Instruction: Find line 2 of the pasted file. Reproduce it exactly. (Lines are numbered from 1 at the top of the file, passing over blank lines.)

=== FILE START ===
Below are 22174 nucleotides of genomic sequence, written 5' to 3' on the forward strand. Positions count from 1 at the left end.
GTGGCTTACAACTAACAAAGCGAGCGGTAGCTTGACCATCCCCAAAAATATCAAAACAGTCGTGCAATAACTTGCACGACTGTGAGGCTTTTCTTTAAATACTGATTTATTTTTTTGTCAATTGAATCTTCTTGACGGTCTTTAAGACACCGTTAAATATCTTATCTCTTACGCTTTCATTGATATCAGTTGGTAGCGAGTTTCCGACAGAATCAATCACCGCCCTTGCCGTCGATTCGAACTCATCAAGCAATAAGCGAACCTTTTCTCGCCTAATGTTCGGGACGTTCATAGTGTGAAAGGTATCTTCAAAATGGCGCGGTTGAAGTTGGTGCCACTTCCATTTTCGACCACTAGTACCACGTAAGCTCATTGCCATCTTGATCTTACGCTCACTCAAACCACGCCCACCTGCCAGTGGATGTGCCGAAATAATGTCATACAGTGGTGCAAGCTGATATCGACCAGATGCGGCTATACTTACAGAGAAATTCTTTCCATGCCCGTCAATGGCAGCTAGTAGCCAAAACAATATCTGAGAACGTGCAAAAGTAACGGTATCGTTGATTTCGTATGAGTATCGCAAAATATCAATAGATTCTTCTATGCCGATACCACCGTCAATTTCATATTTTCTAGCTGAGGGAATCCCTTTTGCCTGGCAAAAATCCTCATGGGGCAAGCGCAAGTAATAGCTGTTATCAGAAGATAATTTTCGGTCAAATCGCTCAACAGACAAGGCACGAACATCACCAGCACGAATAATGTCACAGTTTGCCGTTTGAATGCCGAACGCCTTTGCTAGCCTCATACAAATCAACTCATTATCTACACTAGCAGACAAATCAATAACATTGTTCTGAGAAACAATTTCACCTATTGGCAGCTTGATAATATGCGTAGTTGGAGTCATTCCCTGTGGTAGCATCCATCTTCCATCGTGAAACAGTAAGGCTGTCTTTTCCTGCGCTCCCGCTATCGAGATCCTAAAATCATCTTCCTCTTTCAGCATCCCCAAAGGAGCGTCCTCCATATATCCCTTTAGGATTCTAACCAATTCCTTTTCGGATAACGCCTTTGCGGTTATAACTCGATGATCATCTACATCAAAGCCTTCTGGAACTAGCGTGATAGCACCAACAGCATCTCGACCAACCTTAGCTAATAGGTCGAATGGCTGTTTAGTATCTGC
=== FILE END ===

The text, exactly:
GTGGCTTACAACTAACAAAGCGAGCGGTAGCTTGACCATCCCCAAAAATATCAAAACAGTCGTGCAATAACTTGCACGACTGTGAGGCTTTTCTTTAAATACTGATTTATTTTTTTGTCAATTGAATCTTCTTGACGGTCTTTAAGACACCGTTAAATATCTTATCTCTTACGCTTTCATTGATATCAGTTGGTAGCGAGTTTCCGACAGAATCAATCACCGCCCTTGCCGTCGATTCGAACTCATCAAGCAATAAGCGAACCTTTTCTCGCCTAATGTTCGGGACGTTCATAGTGTGAAAGGTATCTTCAAAATGGCGCGGTTGAAGTTGGTGCCACTTCCATTTTCGACCACTAGTACCACGTAAGCTCATTGCCATCTTGATCTTACGCTCACTCAAACCACGCCCACCTGCCAGTGGATGTGCCGAAATAATGTCATACAGTGGTGCAAGCTGATATCGACCAGATGCGGCTATACTTACAGAGAAATTCTTTCCATGCCCGTCAATGGCAGCTAGTAGCCAAAACAATATCTGAGAACGTGCAAAAGTAACGGTATCGTTGATTTCGTATGAGTATCGCAAAATATCAATAGATTCTTCTATGCCGATACCACCGTCAATTTCATATTTTCTAGCTGAGGGAATCCCTTTTGCCTGGCAAAAATCCTCATGGGGCAAGCGCAAGTAATAGCTGTTATCAGAAGATAATTTTCGGTCAAATCGCTCAACAGACAAGGCACGAACATCACCAGCACGAATAATGTCACAGTTTGCCGTTTGAATGCCGAACGCCTTTGCTAGCCTCATACAAATCAACTCATTATCTACACTAGCAGACAAATCAATAACATTGTTCTGAGAAACAATTTCACCTATTGGCAGCTTGATAATATGCGTAGTTGGAGTCATTCCCTGTGGTAGCATCCATCTTCCATCGTGAAACAGTAAGGCTGTCTTTTCCTGCGCTCCCGCTATCGAGATCCTAAAATCATCTTCCTCTTTCAGCATCCCCAAAGGAGCGTCCTCCATATATCCCTTTAGGATTCTAACCAATTCCTTTTCGGATAACGCCTTTGCGGTTATAACTCGATGATCATCTACATCAAAGCCTTCTGGAACTAGCGTGATAGCACCAACAGCATCTCGACCAACCTTAGCTAATAGGTCGAATGGCTGTTTAGTATCTGC